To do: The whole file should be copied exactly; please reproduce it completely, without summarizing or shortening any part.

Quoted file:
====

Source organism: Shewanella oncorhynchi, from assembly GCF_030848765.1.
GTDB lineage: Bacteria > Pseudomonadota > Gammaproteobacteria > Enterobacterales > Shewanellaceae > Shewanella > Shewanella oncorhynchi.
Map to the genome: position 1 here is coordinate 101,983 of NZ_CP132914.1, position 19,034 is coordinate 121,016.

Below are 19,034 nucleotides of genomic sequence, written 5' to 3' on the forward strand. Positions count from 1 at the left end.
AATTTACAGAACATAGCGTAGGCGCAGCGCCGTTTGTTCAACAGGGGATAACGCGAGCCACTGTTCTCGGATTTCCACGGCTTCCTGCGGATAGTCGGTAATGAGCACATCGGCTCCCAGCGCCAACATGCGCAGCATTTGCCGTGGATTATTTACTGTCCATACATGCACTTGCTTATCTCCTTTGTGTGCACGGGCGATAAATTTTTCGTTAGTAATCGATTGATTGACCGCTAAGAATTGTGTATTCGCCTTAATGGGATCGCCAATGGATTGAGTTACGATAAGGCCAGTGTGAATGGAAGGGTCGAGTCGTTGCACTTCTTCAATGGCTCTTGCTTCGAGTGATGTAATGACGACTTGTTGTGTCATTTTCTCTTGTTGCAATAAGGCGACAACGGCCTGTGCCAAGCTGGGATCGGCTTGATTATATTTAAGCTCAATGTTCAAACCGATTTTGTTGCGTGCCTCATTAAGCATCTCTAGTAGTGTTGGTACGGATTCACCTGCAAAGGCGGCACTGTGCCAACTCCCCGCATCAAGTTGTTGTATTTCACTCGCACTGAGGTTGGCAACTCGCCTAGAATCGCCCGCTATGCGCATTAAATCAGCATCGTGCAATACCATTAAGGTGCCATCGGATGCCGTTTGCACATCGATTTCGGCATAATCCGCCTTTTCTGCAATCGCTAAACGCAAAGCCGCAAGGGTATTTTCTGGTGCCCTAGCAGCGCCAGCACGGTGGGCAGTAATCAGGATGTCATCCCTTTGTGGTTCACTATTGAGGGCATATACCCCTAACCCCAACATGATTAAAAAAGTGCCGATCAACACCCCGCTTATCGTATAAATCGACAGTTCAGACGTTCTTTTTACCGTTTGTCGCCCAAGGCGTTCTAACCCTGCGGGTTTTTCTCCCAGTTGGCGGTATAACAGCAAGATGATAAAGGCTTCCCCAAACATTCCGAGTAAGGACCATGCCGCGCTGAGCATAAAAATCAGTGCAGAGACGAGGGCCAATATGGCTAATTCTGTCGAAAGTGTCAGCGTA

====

Source organism: Shewanella oncorhynchi, from assembly GCF_030848765.1.
GTDB lineage: Bacteria > Pseudomonadota > Gammaproteobacteria > Enterobacterales > Shewanellaceae > Shewanella > Shewanella oncorhynchi.
Map to the genome: position 1 here is coordinate 101,983 of NZ_CP132914.1, position 19,034 is coordinate 121,016.

Below are 19,034 nucleotides of genomic sequence, written 5' to 3' on the forward strand. Positions count from 1 at the left end.
AATTTACAGAACATAGCGTAGGCGCAGCGCCGTTTGTTCAACAGGGGATAACGCGAGCCACTGTTCTCGGATTTCCACGGCTTCCTGCGGATAGTCGGTAATGAGCACATCGGCTCCCAGCGCCAACATGCGCAGCATTTGCCGTGGATTATTTACTGTCCATACATGCACTTGCTTATCTCCTTTGTGTGCACGGGCGATAAATTTTTCGTTAGTAATCGATTGATTGACCGCTAAGAATTGTGTATTCGCCTTAATGGGATCGCCAATGGATTGAGTTACGATAAGGCCAGTGTGAATGGAAGGGTCGAGTCGTTGCACTTCTTCAATGGCTCTTGCTTCGAGTGATGTAATGACGACTTGTTGTGTCATTTTCTCTTGTTGCAATAAGGCGACAACGGCCTGTGCCAAGCTGGGATCGGCTTGATTATATTTAAGCTCAATGTTCAAACCGATTTTGTTGCGTGCCTCATTAAGCATCTCTAGTAGTGTTGGTACGGATTCACCTGCAAAGGCGGCACTGTGCCAACTCCCCGCATCAAGTTGTTGTATTTCACTCGCACTGAGGTTGGCAACTCGCCTAGAATCGCCCGCTATGCGCATTAAATCAGCATCGTGCAATACCATTAAGGTGCCATCGGATGCCGTTTGCACATCGATTTCGGCATAATCCGCCTTTTCTGCAATCGCTAAACGCAAAGCCGCAAGGGTATTTTCTGGTGCCCTAGCAGCGCCAGCACGGTGGGCAGTAATCAGGATGTCATCCCTTTGTGGTTCACTATTGAGGGCATATACCCCTAACCCCAACATGATTAAAAAAGTGCCGATCAACACCCCGCTTATCGTATAAATCGACAGTTCAGACGTTCTTTTTACCGTTTGTCGCCCAAGGCGTTCTAACCCTGCGGGTTTTTCTCCCAGTTGGCGGTATAACAGCAAGATGATAAAGGCTTCCCCAAACATTCCGAGTAAGGACCATGCCGCGCTGAGCATAAAAATCAGTGCAGAGACGAGGGCCAATATGGCTAATTCTGTCGAAAGTGTCAGCGTA